Tuesday, January 28, 2014

$21 Million Likely for California's Basic Stem Cell Research

Directors of the California stem cell agency tomorrow are expected to approve at least $21 million for basic research into “significant, unresolved issues in human stem cell biology.”

The round was originally slated for $40 million but grant reviewers decided to fund only 20 applications out of 62. The round began with 341 scientists filing pre-applications.

(Here is a link to reviewers' summaries and rankings as well as a link to the CIRM staff's Power Pointpresentation.)

CIRM President Alan Trounson and his staff recommended approval of five additional applications totaling$4.8 million. The rationale in their recommendations could be considered fulsome compared to what Trounson offered on the $40 million genomics round also to be considered tomorrow.

Five additional researchers filed letters with the CIRM governing board seeking its approval. Those letters can be found on the agenda for tomorrow's meeting. Seven researchers filed formal appeals with the CIRM, which are now dealt with behind closed doors by the agency's staff.

The 20 applicants given the nod by reviewers were placed in a tier one category that is virtually certain to be approved by the board with no debate. Others were ranked in a wobbler category called tier two, meaning it could go either way for the scientists. The remainder fell into tier three – not recommended for funding by reviewers.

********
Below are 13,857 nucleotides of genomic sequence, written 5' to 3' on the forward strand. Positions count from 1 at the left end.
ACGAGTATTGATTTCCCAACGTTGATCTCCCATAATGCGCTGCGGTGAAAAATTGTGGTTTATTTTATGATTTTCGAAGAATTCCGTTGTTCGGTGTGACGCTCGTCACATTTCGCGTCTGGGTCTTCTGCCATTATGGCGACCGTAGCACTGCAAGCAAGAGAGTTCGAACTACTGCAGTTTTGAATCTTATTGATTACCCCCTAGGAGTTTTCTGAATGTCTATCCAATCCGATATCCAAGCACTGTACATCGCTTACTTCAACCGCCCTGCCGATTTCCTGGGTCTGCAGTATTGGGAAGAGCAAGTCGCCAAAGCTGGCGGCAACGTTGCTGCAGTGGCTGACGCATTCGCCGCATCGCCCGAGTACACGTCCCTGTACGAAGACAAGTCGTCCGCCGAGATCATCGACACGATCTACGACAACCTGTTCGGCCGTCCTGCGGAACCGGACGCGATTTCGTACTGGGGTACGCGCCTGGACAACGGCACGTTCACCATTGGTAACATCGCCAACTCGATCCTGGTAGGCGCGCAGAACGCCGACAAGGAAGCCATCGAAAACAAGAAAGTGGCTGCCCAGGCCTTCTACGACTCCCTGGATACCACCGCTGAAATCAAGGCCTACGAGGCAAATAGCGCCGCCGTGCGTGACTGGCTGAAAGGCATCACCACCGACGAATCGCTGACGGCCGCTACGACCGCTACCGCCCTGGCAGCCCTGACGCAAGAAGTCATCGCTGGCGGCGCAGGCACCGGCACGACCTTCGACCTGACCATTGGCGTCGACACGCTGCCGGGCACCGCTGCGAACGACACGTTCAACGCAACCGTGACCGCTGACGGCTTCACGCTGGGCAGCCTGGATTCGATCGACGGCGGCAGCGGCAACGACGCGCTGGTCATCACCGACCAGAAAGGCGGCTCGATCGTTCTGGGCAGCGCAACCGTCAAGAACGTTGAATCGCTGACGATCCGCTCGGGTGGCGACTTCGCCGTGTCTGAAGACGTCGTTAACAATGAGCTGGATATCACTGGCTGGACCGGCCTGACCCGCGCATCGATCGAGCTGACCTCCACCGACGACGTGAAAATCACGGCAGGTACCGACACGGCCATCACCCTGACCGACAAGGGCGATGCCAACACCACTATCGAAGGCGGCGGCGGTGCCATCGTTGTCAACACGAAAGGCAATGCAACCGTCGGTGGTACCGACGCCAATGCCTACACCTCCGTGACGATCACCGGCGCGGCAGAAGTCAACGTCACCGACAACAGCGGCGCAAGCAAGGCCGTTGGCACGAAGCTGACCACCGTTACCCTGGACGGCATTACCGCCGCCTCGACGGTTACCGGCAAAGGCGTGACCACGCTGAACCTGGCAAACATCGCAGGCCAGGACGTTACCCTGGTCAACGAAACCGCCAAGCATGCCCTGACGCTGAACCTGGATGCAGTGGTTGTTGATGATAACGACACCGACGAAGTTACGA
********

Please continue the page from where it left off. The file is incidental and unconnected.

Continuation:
The board is increasingly turning to proposals that will turn more advanced research into clinical treatments. If directors do not go for spending the entire $40 million budgeted, they would save money that could be used for clinical trials. However, aside from the general arguments for doing basic research, those grants provide large sums to recipient institutions to pay for their overhead. And many of the agency's board members come from institutions that could benefit from payments for those overhead costs. Those board members will not be allowed to vote on applications involving their institutions.

(Editor's note: The number of researchers filing formal appeals was not contained in an earlier version of this article.)

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